8 Ways Your Blog Writing is Boring Your Readers

You’re doing everything you’ve been told you should to get people engaged with your blog: you post on Facebook at exactly noon every day because that’s when you’ve heard it’s best for your readers. You offer freebies to keep people coming back. You write at least one post a week. You take blogging seriously, but the readers are not coming. And if they are, they’re leaving. Fast.

Have you ever considered that your writing might be a bit boring?

I know of bloggers who work hard to get people to their blog, but they struggle to get people engaged. I’ve started to read many blog posts, and then I click out because the writing lacks life or anything interesting enough to keep me going.

I’m not a perfect writer—nobody is. You’re not a perfect writer, and you’re never going to be, but that shouldn’t stop you from sharing what you have to say with the world. However, ask yourself if you do any of these things that might be boring your readers:

Are you baffled about why you can't get people to read your blog? Here are 8 surprising ways you might be boring your readers to tears.

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Are you stuck in college essay writing mode? Is your tone too formal for the context? I’m all about using proper grammar, but that doesn’t mean you have to write your blog as if it’s a letter for the pope or a British Lit 101 essay.

Consider this: people choose to read blogs; they certainly don’t have to. What would make somebody decide to stay and read everything you have to say?

What to do:

Try writing how you speak. I mean, don’t include “um” or “like” as much as you might when you talk (I’m so guilty of this), but try to write almost like you’re having a conversation with someone. I first heard this idea from my college grammar professor, and it has changed my writing. When I need to write more formally, I do—the same way I would change the way I talk if it needed to be more formal.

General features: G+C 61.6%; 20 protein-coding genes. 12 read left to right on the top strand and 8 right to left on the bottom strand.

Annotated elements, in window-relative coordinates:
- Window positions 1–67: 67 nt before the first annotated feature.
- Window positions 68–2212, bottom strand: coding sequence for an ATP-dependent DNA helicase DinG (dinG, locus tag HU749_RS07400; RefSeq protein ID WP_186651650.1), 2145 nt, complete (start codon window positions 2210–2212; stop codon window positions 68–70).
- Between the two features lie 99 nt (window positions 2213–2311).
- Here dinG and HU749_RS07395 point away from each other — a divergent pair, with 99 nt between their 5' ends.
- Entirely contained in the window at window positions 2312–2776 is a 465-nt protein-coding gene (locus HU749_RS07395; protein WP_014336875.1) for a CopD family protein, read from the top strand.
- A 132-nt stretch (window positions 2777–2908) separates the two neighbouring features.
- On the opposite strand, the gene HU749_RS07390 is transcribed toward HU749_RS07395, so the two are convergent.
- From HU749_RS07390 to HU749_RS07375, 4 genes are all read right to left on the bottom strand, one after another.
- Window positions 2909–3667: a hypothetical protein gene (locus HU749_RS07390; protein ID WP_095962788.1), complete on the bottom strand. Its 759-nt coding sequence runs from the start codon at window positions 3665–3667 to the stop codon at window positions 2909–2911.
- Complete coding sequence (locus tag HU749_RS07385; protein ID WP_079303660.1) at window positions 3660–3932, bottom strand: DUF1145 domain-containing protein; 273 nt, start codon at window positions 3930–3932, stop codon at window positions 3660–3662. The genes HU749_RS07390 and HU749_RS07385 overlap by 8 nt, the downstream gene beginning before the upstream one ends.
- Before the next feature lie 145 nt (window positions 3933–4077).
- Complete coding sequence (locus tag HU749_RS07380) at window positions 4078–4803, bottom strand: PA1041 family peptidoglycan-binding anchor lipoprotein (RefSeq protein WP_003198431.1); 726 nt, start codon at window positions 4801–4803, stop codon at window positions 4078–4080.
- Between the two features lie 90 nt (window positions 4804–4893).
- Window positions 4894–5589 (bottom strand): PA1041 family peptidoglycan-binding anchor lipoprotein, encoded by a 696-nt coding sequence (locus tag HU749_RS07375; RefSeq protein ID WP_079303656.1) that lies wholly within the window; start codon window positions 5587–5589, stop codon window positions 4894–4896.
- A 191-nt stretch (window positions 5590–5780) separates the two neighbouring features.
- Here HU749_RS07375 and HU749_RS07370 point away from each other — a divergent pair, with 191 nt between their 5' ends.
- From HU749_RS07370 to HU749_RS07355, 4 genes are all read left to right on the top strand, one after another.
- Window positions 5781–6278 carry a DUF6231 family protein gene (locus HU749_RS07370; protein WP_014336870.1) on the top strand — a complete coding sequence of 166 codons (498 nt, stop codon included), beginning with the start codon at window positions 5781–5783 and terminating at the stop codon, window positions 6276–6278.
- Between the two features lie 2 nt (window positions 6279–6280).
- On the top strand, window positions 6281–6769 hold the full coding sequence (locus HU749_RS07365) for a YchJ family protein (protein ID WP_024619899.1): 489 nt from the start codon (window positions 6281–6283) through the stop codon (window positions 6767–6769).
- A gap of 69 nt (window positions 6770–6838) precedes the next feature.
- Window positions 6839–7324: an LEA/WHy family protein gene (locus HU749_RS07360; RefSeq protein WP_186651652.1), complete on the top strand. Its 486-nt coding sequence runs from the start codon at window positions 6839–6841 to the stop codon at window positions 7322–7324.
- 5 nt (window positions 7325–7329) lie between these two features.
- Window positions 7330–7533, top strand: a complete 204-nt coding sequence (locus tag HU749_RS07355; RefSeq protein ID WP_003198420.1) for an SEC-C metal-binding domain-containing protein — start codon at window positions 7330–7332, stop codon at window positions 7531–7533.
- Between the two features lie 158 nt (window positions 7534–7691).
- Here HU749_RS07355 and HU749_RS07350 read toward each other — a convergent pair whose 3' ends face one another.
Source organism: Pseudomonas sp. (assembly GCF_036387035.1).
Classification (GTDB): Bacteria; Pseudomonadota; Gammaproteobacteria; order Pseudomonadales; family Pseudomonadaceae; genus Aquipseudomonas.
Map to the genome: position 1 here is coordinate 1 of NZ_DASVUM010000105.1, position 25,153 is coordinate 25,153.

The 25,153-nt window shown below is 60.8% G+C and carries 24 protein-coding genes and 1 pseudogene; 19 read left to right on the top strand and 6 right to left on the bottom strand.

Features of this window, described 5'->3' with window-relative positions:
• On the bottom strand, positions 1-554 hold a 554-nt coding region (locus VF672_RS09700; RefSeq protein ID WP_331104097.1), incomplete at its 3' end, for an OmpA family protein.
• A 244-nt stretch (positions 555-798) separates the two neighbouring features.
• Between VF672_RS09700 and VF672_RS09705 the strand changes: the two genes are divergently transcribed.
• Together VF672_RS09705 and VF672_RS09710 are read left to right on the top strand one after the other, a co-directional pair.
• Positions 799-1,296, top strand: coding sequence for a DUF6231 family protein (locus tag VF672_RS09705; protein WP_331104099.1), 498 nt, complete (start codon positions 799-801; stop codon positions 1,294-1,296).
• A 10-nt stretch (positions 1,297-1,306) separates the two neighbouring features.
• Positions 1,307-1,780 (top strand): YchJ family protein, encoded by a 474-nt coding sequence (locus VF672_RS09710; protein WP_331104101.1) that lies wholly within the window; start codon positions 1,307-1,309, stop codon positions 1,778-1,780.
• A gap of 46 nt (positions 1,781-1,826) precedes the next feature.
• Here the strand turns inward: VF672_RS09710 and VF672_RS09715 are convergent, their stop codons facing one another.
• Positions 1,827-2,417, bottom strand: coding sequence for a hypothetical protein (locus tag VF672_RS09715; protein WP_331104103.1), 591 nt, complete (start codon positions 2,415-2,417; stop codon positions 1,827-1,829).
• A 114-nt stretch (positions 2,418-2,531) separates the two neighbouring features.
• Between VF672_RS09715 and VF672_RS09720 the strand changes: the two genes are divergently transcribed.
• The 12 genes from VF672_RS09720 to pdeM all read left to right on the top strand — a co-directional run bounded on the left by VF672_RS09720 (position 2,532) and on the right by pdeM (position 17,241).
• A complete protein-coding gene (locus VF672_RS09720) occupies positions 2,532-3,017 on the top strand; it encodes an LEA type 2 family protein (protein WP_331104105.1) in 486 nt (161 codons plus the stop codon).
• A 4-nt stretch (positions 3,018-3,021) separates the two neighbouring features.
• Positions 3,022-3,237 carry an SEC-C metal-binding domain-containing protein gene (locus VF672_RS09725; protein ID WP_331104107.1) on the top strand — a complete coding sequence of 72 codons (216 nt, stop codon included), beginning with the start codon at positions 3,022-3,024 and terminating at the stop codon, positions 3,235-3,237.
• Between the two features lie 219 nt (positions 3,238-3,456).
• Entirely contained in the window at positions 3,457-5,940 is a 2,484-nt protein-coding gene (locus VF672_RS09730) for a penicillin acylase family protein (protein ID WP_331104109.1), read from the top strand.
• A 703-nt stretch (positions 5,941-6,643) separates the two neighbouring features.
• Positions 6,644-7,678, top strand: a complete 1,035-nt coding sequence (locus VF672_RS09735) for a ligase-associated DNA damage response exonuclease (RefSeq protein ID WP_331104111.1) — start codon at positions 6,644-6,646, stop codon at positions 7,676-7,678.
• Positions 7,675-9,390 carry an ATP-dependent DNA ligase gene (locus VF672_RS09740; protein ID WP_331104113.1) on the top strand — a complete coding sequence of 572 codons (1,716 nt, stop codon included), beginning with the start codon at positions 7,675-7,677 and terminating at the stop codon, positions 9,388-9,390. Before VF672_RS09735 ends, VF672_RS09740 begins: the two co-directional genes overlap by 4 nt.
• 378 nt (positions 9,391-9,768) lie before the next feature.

Is your blog your place to rant? There’s a place for this, but don’t make your blog all about how sick your family has been for the last three weeks, how your kids never sleep, and how angry you are because your husband still hasn’t taken out last week’s trash.

What to do:

I love reading things I can relate with, and I know the rest of the world does too! You don’t have to be sunshine and rainbows all the time, but maybe if your entire family has been sick, you can make a funny meme that people can relate with rather than complaining about how awful it has been. Or if you feel like you need an outlet to get all of your frustration out, try journaling. People have enough difficulty making it through daily life. I think we could use a little more positivity in our entertainment.


Did you know you basically have just a few seconds to capture someone’s attention? Neil Patel shares in this article that only 10% of people scroll down from the intro. If you start with a drawn-out story about how you got stuck in traffic on the way to the store that morning, you might lose readers before they even get into the bulk of what you have to say.

What to do:

As you start writing, consider the goals of your introduction. You should do these things: